It’s a typical situation, one that you’ve undoubtedly had before.
You and your dog are out for a stroll or a hike. Before you know it, your dog is rolling around on something as you glance down. And it’s crap, naturally. Just as you were getting ready to jump in the car for the long drive home, your dog rolled in excrement. (This is truly what happened to my dog Burgundy and I after a night trek with our backpacks on.)
Your dog has undoubtedly rolled in something unpleasant before as well. What causes dogs to roll in excrement, and how can we prevent it?
Is It Normal For Dogs to Roll in Poop?
Rolling in excrement is largely considered to be a dog thing. It is really frequent, and most dogs typically engage in this activity shortly after a wash, right before company arrives, or as you’re leaving the house. It is not just typical; it is also common. Even wild canines like wolves and foxes wallow in other species’ waste.
Reasons Why Dogs Roll in Poop
Here are three common causes of dog faeces rolling.
They like the smell.
It may be difficult to believe, but it appears that dogs may just enjoy the scent of other animals’ faeces. Consider how people apply perfume; for some, the stronger the aroma, the better. Dogs don’t seem to vary from humans in this way.
Many dogs will spend a significant amount of their time when out for a walk simply searching for the most repulsive object to roll in. Like my dog Toupe, other dogs could like rolling in anything dead. Your dog could turn over in response to anything as basic as a dead earthworm on the road. When it comes to dogs rolling in stuff, there is no accounting for taste.
They are covering up their own natural scent.
Many people believe that because wild dogs are predators, they have an edge while hunting, for instance if they don’t smell like coyotes. In this regard, they could have a tactical advantage by concealing their identities.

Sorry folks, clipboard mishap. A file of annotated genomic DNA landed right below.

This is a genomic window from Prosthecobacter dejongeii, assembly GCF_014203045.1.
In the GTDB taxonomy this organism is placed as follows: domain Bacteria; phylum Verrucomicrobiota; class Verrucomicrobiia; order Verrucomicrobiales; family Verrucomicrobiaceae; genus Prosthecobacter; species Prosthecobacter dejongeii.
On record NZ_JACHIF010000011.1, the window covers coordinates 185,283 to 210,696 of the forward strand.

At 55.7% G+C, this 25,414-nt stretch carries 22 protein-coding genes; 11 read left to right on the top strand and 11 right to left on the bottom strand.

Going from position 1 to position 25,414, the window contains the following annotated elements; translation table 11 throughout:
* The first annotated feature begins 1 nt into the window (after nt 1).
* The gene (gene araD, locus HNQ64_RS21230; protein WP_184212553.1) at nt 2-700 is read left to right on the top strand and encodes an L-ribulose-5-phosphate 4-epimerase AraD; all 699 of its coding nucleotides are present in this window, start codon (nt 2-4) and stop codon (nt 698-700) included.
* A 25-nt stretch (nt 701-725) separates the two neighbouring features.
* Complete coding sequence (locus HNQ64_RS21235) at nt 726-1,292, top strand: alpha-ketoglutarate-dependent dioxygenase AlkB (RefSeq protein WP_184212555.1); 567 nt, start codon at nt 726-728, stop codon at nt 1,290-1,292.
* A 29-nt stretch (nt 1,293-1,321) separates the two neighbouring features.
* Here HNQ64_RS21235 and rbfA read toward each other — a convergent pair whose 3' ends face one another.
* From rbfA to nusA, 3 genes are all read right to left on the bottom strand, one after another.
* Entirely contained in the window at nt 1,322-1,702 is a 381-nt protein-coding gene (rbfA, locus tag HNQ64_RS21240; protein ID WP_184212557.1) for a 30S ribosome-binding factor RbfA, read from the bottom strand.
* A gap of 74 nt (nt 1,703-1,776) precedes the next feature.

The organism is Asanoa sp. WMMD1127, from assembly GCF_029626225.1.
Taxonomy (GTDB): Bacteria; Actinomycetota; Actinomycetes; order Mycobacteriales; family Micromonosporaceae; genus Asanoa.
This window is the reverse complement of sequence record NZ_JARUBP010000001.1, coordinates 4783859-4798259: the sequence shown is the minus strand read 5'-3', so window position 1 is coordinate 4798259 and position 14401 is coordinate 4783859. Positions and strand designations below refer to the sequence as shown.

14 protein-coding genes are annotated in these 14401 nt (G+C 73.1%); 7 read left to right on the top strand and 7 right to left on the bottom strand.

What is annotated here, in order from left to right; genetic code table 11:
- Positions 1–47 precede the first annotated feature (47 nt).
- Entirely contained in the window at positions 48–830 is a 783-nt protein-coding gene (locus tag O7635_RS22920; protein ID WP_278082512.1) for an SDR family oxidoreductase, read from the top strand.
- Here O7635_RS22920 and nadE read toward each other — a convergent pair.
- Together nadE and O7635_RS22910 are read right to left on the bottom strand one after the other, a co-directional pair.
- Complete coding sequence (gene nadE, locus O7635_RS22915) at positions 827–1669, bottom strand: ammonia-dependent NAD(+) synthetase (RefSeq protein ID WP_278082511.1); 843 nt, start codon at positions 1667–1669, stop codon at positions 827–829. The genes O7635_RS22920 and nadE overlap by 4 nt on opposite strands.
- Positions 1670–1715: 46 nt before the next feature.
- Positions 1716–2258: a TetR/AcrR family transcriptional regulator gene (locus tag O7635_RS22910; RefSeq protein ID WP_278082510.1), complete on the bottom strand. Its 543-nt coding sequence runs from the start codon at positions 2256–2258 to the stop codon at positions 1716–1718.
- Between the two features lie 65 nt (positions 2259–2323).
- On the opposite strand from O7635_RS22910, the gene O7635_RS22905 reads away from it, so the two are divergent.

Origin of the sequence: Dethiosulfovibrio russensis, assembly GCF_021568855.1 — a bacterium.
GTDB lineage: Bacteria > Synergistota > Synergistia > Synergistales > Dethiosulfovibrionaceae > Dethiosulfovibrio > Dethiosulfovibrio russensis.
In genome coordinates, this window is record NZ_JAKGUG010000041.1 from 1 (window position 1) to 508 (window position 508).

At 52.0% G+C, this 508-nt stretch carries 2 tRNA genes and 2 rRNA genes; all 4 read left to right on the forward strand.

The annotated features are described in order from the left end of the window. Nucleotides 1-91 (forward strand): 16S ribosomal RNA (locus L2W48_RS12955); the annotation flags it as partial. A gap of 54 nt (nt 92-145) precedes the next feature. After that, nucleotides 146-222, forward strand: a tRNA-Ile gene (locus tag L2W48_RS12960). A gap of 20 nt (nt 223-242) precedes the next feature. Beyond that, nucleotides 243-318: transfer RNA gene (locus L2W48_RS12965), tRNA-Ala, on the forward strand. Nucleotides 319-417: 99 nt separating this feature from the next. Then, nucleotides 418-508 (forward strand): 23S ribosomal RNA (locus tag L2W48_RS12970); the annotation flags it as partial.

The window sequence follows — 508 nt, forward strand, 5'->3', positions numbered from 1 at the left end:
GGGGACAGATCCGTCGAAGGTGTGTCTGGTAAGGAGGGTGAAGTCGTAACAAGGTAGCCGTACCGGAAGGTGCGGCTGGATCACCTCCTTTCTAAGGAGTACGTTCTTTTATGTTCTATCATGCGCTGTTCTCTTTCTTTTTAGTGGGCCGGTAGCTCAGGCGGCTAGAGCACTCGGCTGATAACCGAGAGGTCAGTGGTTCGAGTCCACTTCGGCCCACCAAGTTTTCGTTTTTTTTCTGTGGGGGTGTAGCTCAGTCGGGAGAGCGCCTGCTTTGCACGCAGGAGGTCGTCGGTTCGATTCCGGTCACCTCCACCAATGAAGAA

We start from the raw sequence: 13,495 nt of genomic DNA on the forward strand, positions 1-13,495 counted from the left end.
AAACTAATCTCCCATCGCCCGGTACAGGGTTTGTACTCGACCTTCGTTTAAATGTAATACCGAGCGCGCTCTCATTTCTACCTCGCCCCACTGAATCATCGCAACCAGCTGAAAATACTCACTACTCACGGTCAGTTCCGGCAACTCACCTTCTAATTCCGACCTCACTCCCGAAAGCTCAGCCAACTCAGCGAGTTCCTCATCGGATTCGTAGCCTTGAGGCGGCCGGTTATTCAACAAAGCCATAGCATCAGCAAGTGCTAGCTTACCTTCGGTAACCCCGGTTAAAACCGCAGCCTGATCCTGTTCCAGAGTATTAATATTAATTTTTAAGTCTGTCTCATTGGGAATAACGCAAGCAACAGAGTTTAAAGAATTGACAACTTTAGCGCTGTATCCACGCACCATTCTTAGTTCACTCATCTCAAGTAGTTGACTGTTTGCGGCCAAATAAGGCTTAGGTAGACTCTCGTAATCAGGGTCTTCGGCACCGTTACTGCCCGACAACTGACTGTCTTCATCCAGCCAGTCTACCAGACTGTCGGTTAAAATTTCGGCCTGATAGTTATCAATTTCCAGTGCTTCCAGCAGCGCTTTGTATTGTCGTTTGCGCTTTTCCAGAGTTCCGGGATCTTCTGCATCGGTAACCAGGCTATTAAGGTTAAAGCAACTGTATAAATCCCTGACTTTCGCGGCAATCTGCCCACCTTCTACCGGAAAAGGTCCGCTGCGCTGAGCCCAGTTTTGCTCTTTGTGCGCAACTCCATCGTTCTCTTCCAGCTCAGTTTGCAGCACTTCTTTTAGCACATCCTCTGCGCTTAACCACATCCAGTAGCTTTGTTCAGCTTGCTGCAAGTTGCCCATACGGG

Despite the possibility that this is the case, several studies have revealed that when given the option, wild animals would roll in substances that are inherently strange to them, such as perfume and motor oil. It doesn’t seem like a very effective concealing tactic to cover oneself in these potent odours to avoid being discovered by your target.
They’re telling the story of where they’ve been.
This is similar to sending postcards from your holiday home. Dogs who return to their pack do so carrying with them the scents of the places they have been. The other wolves in the pack may now follow the route back to its beginning and any adjacent food sources. As a result, rolling in excrement is a means for a pack to communicate—think of it as the canine equivalent of a social media post.
This may be the common question for many pet owners. They are more concerned with how to put a stop to it than why the dogs do it. Unfortunately, it may be quite challenging to teach this concept.
It’s lot simpler if you have your dog leashed. You may prevent the chance from ever occurring by simply leading your dog away from the problematic area. The difficulties increase if your dog is not on a leash, though.
Many behaviourists advise teaching your dog the command “leave it,” which teaches them not to touch the target object. This training might start at home with an intriguing but forbidden object like a sock.
Until you relax the “leave it” condition by providing another cue, such as “OK,” which signals to your dog that they may now take the reward, you can progressively raise the value of the object up to treats.
Once your dog consistently responds to the cue to “leave it” within the home, you may take the training (and fun things!) outside into the yard while keeping your dog on a leash. Eventually, you can go on to training off-leash. With my own dogs, I have found this cue to be helpful in a variety of situations.
The challenge becomes timing once you’ve figured out how to instruct your dog not to touch the offending poop. Most dogs will communicate with you in some way that they are preparing for the deep dive. Your dog’s habits can be seen if you pay great attention, however many animals start by rolling on their heads before progressing to a full-body roll.
They frequently adopt a certain stance or mannerism, such as intensively sniffing a particular region, softly shaking their heads, then shifting their faces to one side and rolling into the offending pile.
There may never be a completely “clean record” for certain dogs since they are simply intrepid poop rollers. However, if you have some practise, are patient, and pay great attention, you might be able to reduce the frequency of surprise washes.
Despite a little dip in the creek, I can attest that the lengthy trip home after my dog Burgundy rolled in crap on our walk was one I will never forget!